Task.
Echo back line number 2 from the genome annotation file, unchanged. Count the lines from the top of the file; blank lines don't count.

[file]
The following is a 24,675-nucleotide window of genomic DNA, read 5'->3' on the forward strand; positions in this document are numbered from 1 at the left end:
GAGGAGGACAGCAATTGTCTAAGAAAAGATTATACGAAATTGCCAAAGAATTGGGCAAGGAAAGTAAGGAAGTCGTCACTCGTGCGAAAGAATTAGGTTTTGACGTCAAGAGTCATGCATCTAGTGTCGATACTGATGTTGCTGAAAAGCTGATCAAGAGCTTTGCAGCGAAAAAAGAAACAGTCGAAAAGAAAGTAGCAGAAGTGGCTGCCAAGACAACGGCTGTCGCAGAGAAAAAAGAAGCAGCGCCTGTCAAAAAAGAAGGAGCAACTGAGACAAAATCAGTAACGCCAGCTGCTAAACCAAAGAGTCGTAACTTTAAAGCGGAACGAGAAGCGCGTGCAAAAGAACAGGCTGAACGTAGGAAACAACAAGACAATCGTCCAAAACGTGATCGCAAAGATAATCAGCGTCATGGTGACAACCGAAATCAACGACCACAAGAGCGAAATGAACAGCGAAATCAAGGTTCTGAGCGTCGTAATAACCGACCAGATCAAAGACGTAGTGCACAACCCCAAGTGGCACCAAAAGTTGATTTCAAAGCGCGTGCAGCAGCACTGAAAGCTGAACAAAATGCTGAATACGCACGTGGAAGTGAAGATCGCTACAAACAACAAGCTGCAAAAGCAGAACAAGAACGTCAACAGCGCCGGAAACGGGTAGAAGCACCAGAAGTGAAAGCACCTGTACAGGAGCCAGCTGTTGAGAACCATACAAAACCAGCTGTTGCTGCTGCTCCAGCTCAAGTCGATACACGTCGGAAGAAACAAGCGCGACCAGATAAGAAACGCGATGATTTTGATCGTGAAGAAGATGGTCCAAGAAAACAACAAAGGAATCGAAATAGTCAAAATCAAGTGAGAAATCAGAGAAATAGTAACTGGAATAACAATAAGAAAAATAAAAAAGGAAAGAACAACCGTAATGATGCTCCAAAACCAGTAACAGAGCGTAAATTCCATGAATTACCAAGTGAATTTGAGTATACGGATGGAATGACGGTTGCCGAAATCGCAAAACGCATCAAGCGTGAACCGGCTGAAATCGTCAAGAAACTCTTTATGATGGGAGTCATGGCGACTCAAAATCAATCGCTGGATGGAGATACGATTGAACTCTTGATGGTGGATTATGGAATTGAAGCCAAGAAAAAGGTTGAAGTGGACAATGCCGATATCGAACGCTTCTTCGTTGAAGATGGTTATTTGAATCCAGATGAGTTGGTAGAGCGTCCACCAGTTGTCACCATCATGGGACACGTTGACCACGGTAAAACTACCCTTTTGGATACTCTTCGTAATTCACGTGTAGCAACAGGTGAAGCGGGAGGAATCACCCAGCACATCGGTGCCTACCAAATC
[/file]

GAGGAGGACAGCAATTGTCTAAGAAAAGATTATACGAAATTGCCAAAGAATTGGGCAAGGAAAGTAAGGAAGTCGTCACTCGTGCGAAAGAATTAGGTTTTGACGTCAAGAGTCATGCATCTAGTGTCGATACTGATGTTGCTGAAAAGCTGATCAAGAGCTTTGCAGCGAAAAAAGAAACAGTCGAAAAGAAAGTAGCAGAAGTGGCTGCCAAGACAACGGCTGTCGCAGAGAAAAAAGAAGCAGCGCCTGTCAAAAAAGAAGGAGCAACTGAGACAAAATCAGTAACGCCAGCTGCTAAACCAAAGAGTCGTAACTTTAAAGCGGAACGAGAAGCGCGTGCAAAAGAACAGGCTGAACGTAGGAAACAACAAGACAATCGTCCAAAACGTGATCGCAAAGATAATCAGCGTCATGGTGACAACCGAAATCAACGACCACAAGAGCGAAATGAACAGCGAAATCAAGGTTCTGAGCGTCGTAATAACCGACCAGATCAAAGACGTAGTGCACAACCCCAAGTGGCACCAAAAGTTGATTTCAAAGCGCGTGCAGCAGCACTGAAAGCTGAACAAAATGCTGAATACGCACGTGGAAGTGAAGATCGCTACAAACAACAAGCTGCAAAAGCAGAACAAGAACGTCAACAGCGCCGGAAACGGGTAGAAGCACCAGAAGTGAAAGCACCTGTACAGGAGCCAGCTGTTGAGAACCATACAAAACCAGCTGTTGCTGCTGCTCCAGCTCAAGTCGATACACGTCGGAAGAAACAAGCGCGACCAGATAAGAAACGCGATGATTTTGATCGTGAAGAAGATGGTCCAAGAAAACAACAAAGGAATCGAAATAGTCAAAATCAAGTGAGAAATCAGAGAAATAGTAACTGGAATAACAATAAGAAAAATAAAAAAGGAAAGAACAACCGTAATGATGCTCCAAAACCAGTAACAGAGCGTAAATTCCATGAATTACCAAGTGAATTTGAGTATACGGATGGAATGACGGTTGCCGAAATCGCAAAACGCATCAAGCGTGAACCGGCTGAAATCGTCAAGAAACTCTTTATGATGGGAGTCATGGCGACTCAAAATCAATCGCTGGATGGAGATACGATTGAACTCTTGATGGTGGATTATGGAATTGAAGCCAAGAAAAAGGTTGAAGTGGACAATGCCGATATCGAACGCTTCTTCGTTGAAGATGGTTATTTGAATCCAGATGAGTTGGTAGAGCGTCCACCAGTTGTCACCATCATGGGACACGTTGACCACGGTAAAACTACCCTTTTGGATACTCTTCGTAATTCACGTGTAGCAACAGGTGAAGCGGGAGGAATCACCCAGCACATCGGTGCCTACCAAATC